Lupe Fiasco: LASERS Review

Letting Go (featuring Sarah Green): 3.75/5 (shades of Kanye West)
Words I Never Said (featuring Skylar Gray): 4/5
Till I Get There: 4/5 (please note that this is the only track produced by one of Lupe’s original guys, Needlz, and it’s arguably the best track on the album. Coincidence? I think not.)
I Don’t Wanna Care Right Now: 2.75/5 (Lupe’s flow is more on point here than on any other song on the album, but his lyrics are mediocre, and the hook is the beginning of an annoying MDMA filled rest-of-the-album.)
Out Of My Head: 3.75/5 (hated this song at first, but it isn’t too bad once you get over the fact that Trey Songz is on a Lupe album instead of Matthew Santos, this should be a great single.)
The Show Goes On: 3.25/5
Beautiful Lasers (2 Ways) (featuring MDMA): 2.5/5
Coming Up (feat MDMA): 3.75/5 (the most solid track on this album, undeniable. Some mAy fault the preacher-like drawl on “All Black Everything”, some may talk down on the hooks of “Words I Never Said” and “State Run Radio”. Others may say the piano on “Till I Get There” is overkill. This is the only song on the album that I feel is undeniably average-good, nothing less. The beat is nice, hook is nice, Lupe is nice – it doesn’t sound forced like the rest of MDMA tracks on this album)
State Run Radio (feat Matt Mahaffey): 4.5/5
Break The Chain (feat Eric Turner & Sway): 2/5 (Random, terrible guest feature.)
All Black Everything: 4.25/5
Never Forget You (feat John Legend): 3.5/5

The main problem with Lupe Fiasco’s LASERS is Lupe Fiasco. Strange right? Lupe is the cancer to his own album – but not because he’s laying eggs lyrically – because of who he is and what he has established.

     On previous Lupe albums, we saw some sort of story that revolved around the album (ala the drug and Michael Young History motifs on The Cool). We saw production from 1st & 15th household names like Soundtrakk and Needlz, with occasional spots by Kanye West and Pharrell and The Neptunes. We also were spoiled by amazing lyricism that has placed Lupe amongst the lyrical greats in all of rap – each line having multiple meanings, extended metaphors, all coupled with an unorthodox, unique, and addicting flow. On Lasershowever, we didn’t receive any of that. There are features by a bunch of unknowns to Lupe’s discography (aside from F&F’s Sarah Green and affiliate John Legend) and the production is pop (which is hated to the highest degree by Lupe’s fanbase, the underground elitists). Features from pop sensations like Trey Songz don’t help the cause either. As a Lupe fan prior to Lasers, it’s easy to play this album and be disgusted by everything you hear simply because it doesn’t fit what Lupe does. It’s also easy to be angered by it because you waited over a year of delays, petition, and protests to get this. By letting those factors weigh in on how you rate this album, you not only cheat the album for getting the praise  it deserves (even if it’s minute), but also look like an pretentious jackass in the process.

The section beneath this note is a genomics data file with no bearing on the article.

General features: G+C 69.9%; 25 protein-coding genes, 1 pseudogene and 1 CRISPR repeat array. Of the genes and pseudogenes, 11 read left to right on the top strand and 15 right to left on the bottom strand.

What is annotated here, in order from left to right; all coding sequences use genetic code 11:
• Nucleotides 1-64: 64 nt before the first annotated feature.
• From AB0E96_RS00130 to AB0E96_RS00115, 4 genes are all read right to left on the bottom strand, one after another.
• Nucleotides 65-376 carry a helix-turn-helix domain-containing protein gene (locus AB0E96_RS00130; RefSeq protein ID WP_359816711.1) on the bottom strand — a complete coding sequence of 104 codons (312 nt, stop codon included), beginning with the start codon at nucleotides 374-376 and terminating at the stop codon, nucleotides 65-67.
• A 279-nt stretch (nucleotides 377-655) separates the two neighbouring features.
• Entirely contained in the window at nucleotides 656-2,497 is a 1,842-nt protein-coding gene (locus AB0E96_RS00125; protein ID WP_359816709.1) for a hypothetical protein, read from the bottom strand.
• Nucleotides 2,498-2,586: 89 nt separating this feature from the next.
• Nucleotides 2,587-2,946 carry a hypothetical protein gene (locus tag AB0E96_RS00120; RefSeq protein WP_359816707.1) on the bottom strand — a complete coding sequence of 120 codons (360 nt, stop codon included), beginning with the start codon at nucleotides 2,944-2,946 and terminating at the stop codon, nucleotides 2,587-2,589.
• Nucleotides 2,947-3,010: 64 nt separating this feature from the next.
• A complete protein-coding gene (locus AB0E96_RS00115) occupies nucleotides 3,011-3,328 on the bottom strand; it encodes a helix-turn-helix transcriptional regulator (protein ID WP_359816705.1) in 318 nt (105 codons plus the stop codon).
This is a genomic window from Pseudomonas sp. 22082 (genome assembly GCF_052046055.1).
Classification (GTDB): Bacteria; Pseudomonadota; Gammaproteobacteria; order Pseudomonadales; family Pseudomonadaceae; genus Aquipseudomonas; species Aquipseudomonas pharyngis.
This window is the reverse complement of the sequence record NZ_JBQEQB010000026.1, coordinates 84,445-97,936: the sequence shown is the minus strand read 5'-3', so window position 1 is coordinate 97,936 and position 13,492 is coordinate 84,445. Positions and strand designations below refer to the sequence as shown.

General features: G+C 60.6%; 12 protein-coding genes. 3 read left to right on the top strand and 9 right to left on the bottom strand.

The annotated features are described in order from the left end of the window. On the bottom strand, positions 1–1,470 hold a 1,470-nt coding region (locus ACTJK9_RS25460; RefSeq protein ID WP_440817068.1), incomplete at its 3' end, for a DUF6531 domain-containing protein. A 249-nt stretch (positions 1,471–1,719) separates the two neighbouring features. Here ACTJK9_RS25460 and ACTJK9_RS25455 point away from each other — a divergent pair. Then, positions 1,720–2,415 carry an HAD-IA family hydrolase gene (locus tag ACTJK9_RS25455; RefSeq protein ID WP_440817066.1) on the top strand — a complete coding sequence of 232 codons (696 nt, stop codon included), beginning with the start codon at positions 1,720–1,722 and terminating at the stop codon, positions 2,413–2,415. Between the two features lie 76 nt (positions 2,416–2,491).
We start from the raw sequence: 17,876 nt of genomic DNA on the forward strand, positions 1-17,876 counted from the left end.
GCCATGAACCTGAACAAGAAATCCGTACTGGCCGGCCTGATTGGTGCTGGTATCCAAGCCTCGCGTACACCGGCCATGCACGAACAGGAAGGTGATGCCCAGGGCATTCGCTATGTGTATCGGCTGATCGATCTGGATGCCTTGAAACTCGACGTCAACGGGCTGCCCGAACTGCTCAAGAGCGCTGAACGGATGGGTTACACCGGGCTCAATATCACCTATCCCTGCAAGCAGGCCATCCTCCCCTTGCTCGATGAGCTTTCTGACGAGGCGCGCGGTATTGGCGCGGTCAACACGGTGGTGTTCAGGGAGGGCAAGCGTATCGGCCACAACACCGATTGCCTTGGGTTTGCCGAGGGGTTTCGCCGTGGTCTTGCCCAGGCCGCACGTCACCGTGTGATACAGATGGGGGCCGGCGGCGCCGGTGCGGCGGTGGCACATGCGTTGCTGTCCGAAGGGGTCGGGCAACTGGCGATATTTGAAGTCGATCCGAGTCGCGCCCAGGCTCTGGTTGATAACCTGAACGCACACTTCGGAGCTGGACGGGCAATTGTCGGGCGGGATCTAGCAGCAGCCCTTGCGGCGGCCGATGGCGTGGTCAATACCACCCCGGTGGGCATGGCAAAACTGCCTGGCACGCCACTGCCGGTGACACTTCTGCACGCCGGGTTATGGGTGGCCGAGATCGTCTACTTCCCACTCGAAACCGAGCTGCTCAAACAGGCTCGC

Yes, the production leans heavily towards pop. No – the production is not bad. The album does have its fair share of mediocrity with production, but it also has its highlights, as seen on “Till I Get There” with its piano ridden loop and All Black Everything with its inspiring melody and infectious synth. The huge problem on this album lies in the hooks (choruses). The hooks are what ultimately give this album the negative stamp. Many label the hook on “The Show Goes On”‘ too corny, “Beautiful Lasers (2 Ways)” has a good vibe with a haunting message, yet the hook destroys nearly any and all value of the track and “Break The Chain“‘s hook sounds like a Daft Punk-knock off. Even the albums beginning tracks can be talked down on because of the overkill of singing throughout. However, this is not enough to label the album terrible. When you view Lasers as a product of music, forget Lupe Fiasco is the artist, imagine that this album was a product of an unknown underground rapper on the come-up with no history and no expectations. Would this album be labeled as terrible or un-listenable to as it is now?

No.

– 3.5/5 (Average-Pretty Good)

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